Mailinglist Archive: opensuse (1264 mails)

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Re: [opensuse] multiple kernels?
On 06/14/2017 01:07 PM, Anton Aylward wrote:
I also look toe the fabulous documentation that ARCH produces, which I often
have to read and interpret when the equivalent for Suse is missing.

Maybe a change is in order.

Nah,

Just mix and match as your needs require. I've run my servers on Arch since
(2009?) I have a mix of drives for my laptop both openSuSE and Arch (and a
SlackWare too). I have Debian on the Raspberry and Ubuntu in Win10, After
running SuSE/openSuSE, I ran Arch for the daily driver with Trinity as the
desktop until I ran out of time to continue fighting gcc/glibc changes as the
sole builder of Trinity on Arch. Even when I was driving on Arch, I always had
an openSuSE drive for the daily driver as well. When I ran out of time to
build TDE, I went back to suse and have been absolutely satisfied and
impressed with the KDE3 build and the gradual transition to systemd (even
though it still takes 30 seconds for my wireless to initialize on boot). I've
kept all the servers on Arch, for the primary benefit of the rolling release
and never having to set aside a block of time to upgrade.

I don't think I've missed any suse installs (except by choice of not needing
to reload for the release +1) If I recall it started with 7.0 (Air), after
coming from Mandy when 7.0 was released, then 8.0, 8.2, 9.0, 9.2 (that was the
time when .odd were primarily development and .even the releases), but then
10.0, 10.3 (.odd no longer meant development), 11.0, 11.4, 13.1, 42.2 (the
jump doesn't indicate awayness, just some screwball decision to jump on the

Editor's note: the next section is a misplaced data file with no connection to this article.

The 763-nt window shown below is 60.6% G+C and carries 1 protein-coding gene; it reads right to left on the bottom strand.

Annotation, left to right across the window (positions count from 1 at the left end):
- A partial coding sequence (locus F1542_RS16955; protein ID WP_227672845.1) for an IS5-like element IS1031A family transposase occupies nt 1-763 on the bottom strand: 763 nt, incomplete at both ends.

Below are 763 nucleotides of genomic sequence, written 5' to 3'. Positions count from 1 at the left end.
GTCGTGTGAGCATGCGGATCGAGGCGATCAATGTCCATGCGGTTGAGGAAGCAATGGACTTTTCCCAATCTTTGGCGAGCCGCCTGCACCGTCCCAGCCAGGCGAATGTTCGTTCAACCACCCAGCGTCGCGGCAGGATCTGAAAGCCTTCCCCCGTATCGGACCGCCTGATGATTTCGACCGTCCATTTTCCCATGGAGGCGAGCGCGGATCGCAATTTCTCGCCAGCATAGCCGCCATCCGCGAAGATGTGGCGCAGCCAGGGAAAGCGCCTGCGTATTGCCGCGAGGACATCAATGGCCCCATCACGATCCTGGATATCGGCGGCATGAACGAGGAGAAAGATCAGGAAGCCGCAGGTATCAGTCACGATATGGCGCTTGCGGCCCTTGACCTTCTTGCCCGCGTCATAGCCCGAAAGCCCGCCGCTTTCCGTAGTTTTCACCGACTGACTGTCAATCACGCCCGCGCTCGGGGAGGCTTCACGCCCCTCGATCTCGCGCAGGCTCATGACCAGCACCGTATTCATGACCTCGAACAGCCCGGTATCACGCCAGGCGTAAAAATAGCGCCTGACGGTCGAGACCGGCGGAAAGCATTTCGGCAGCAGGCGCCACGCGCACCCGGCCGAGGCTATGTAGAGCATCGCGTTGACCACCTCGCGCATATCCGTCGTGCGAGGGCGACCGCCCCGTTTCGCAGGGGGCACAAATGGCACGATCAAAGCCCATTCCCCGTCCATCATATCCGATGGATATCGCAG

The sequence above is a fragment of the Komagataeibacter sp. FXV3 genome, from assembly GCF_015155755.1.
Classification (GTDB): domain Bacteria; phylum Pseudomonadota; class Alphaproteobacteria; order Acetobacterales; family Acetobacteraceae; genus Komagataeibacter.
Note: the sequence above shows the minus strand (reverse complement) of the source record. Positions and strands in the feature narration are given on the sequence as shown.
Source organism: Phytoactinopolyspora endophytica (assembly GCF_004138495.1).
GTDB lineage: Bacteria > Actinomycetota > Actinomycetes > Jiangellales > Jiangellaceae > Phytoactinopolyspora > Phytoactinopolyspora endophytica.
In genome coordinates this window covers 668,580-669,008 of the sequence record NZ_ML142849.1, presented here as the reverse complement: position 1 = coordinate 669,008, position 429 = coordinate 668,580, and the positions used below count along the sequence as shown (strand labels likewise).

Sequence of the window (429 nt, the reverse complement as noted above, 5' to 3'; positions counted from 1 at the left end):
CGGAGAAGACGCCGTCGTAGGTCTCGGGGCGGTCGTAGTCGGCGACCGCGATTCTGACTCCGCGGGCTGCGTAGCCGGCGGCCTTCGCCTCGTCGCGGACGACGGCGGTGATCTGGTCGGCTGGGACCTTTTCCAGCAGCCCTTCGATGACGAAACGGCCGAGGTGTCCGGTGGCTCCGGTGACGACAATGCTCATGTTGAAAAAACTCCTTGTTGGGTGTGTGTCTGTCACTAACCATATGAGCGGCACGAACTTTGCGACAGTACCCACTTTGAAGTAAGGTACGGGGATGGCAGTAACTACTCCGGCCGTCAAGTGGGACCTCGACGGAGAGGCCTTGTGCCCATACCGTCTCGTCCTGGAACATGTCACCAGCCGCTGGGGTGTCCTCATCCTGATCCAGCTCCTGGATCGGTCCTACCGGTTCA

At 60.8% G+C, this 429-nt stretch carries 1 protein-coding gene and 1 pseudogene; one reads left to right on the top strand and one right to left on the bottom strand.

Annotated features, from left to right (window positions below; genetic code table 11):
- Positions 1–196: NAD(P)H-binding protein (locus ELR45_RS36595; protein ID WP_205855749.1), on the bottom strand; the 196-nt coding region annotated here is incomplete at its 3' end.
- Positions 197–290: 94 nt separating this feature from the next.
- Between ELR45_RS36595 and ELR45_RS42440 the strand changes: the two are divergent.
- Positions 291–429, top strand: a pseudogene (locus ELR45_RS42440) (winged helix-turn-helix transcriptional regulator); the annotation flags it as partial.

'my number is bigger bandwagon' -- no doubt the brainchild of a 20-something)

Since 11.0 was May 2008, I started with Arch about 6 months later (that is
one thing I *can* thank KDE4 for). And since then, the versions I've run of
Arch are -- just Arch...

Both have strengths and weaknesses. One of SuSE's strength has always been
the community -- this list. While volume (and new ringed development
strategies) dictated the split from the true community opensuse@xxxxxxxxxxxx
list to opensuse-{factory,packaging,...,younameit}, opensuse wins that
category hands down. (the arch mailing list is intentionally low-volume,
user-help, which is good, is handled in their forum)

If I have new hardware, need current upstream release software or need to
read a current well-written reference on how to use or configure, in depth,
package Y, Arch wins out. For point and click install and management tools,
opensuse shines. If you do it from the cli, there is a lot to be said for the
Arch pacman, makepkg, minimalist KISS philosophy.

Throw in the fact that apt-get and dpkg are more than usable as well on
Debian and Ubuntu, you round out the mix.

Under the hood, there isn't a whole lot of difference in what Linux is. It
just boils down to the distro philosophy, the community, and talented
developers to keep a firm hand on the wheel and keep things moving forward.
Even VMware is just Linux under the hood (and talk about older kernels...).

So, time for a change? -- no... Time to broaden your Linux horizons --
that's always a good bet ;-)



--
David C. Rankin, J.D.,P.E.

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